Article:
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9

Zwar gibt es keine verbindliche einheitliche Ausspracheregelung für die deutsche Sprache, dennoch gab es und gibt es Versuche einer Normierungen: Bühnensprache nach Siebs Völlig auf die Bedürfnisse einer Theaterbühne ausgerichtet, wurde versucht, die Aussprache der Schauspieler auf den deutschen Theaterbühnen Anfang des 20. Jahrhunderts zu normieren. Diese ...


8

Alles was ich im allgemeinen Teil über österreichisches Deutsch sage, gilt sinngemäß auch für schweizerisches Deutsch (nicht zu verwechseln mit Schweizerdeutsch welches keine Hochsprache sondern ein Dialekt ist). Da ich im Osten Österreich lebe (geboren und aufgewachsen in Graz, seit 20 Jahren in Wien) kenne ich das schweizerische Deutsch aber zu wenig um es ...


5

I went to a German school in the U.S. so students would constantly flip flop between languages. I would say that in most cases people would revert to the pronunciation of whatever language they were currently speaking in. So for your example, if I was saying sorry in a German sentence, I would pronounce it like you described. I think in general the converse ...


5

I'm an Austrian physicist and I cringe every time I hear "Shwrodinger", "Ainsdine", "Goudel" and other names of people*. In German to English, eu, st, sch, ä, ö, ü, etc. get lost every time, but I've been adviced to do the same mispronunciations when talking with Americans, so they can follow you. Conversely, in both directions and in general, for social ...


4

Wer meine Antwort zu lang findet, darf gerne zum Abschnitt »Zusammenfassung« hinunterscrollen. Plurizentrische Sprachen Es gibt derzeit ungefähr 5000 verschiedene lebende Sprachen. Davon haben etwas mehr als 30 Sprachen einen ganz besonderen Status. Sie sind plurizentrisch. Das heißt, dass es mindestens zwei geografische Gebiete gibt, in denen die dort ...


4

While NiftyKitty95’s answer has a point that you might usually want take a look at what native speakers do, it does not take into account that English and German speakers treat loanwords differently: German speakers with sufficient knowledge and training of English pronunciation¹ will in my experience usually do the following: If a word has been borrowed ...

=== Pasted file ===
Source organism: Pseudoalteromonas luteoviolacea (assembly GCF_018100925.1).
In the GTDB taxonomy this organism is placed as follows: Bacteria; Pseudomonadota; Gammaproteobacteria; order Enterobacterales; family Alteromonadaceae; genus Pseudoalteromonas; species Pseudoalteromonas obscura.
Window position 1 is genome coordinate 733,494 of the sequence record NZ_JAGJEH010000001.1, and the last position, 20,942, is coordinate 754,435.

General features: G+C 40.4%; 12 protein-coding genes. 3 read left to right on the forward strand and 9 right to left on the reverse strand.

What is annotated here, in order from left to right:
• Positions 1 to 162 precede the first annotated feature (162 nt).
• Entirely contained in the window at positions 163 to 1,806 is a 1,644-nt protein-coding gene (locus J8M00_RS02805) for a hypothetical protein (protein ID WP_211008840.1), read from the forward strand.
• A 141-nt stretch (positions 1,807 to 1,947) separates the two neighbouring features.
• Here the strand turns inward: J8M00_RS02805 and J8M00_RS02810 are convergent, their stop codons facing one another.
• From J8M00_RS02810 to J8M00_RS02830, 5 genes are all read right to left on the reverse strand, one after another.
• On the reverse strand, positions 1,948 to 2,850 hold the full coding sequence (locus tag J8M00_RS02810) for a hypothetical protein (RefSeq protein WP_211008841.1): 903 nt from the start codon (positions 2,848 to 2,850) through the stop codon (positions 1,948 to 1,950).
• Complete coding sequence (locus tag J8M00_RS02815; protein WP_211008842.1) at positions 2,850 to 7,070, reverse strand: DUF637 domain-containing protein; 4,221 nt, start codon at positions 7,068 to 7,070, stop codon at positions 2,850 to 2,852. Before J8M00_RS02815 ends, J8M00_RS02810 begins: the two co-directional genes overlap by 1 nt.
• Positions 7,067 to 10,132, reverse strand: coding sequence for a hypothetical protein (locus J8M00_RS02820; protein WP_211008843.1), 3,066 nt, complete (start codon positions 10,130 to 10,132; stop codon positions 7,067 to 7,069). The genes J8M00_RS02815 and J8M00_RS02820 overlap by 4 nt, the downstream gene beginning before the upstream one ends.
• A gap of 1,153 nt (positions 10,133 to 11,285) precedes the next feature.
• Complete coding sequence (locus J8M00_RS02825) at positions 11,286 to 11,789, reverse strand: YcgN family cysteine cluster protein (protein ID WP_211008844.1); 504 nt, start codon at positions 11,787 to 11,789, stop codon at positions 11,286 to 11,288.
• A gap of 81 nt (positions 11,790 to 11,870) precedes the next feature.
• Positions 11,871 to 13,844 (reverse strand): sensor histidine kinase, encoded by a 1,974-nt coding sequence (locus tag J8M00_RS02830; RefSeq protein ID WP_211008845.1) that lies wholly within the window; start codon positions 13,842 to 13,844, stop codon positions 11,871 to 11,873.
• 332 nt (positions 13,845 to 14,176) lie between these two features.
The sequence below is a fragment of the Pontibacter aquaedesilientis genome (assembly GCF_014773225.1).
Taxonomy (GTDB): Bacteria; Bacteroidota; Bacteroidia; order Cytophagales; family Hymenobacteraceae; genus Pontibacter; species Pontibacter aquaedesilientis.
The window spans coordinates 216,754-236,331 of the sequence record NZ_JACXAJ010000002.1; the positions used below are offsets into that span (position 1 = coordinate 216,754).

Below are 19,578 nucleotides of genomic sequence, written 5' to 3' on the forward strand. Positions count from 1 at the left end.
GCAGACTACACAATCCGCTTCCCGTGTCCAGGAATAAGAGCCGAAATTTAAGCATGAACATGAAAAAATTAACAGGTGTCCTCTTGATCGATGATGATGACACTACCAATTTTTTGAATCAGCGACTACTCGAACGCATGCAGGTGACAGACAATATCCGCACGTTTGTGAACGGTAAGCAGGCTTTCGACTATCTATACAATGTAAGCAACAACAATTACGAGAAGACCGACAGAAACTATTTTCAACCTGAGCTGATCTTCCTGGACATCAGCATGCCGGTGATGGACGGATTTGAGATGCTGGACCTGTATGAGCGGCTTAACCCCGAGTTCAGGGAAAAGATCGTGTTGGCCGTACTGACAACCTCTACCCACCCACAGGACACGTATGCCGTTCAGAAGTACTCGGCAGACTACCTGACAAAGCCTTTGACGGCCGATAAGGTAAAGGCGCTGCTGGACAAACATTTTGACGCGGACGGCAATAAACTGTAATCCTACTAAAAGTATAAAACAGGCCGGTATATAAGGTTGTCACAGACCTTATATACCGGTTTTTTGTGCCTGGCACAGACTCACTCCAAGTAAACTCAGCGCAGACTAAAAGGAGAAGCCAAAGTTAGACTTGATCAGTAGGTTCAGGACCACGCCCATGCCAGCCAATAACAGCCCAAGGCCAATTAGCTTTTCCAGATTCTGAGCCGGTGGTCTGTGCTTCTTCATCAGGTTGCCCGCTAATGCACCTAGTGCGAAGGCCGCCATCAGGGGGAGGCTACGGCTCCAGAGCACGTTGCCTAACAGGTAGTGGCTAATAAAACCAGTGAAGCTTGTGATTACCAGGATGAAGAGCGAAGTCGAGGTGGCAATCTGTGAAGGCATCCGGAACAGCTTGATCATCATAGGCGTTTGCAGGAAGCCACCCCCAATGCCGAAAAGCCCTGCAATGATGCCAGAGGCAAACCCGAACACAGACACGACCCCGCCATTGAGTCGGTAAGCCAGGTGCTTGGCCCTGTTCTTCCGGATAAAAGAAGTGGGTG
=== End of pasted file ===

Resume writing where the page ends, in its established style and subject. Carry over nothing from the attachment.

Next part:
3

Well, unaware of the social effect of your choice, Wikionary entry for the German word sorry actually has both pronunciations: one that matches the English word: [ˈsɔri] a second one, that maybe reproduces the germanized word: [ˈzɔʀi]. The z-sound is as if the word would be actually read in German; the R-sound, like that in drei, as well. So, my guess ...


1

I would not think much about the pronunciation of "sorry" in German. It is an English word and you can pronounce it in the way you are used to. The difference in pronunciation is minimal, when Germans pronounce the English word correctly. And most Germans speak English or have learnt it at school. If some German pronounces the word in a different way, he ...


1

There are a lot of German dictionaries online with audio facility where you can hear the sound. The ch-sound after the vowel a is different from the ch-sound after i. I simply call the first ch "Bach-sound. When you pronounce the German word Bach the mouth opening is wide for the vowel a. When you pronounce the ch-sound you keep this wide mouth opening and ...



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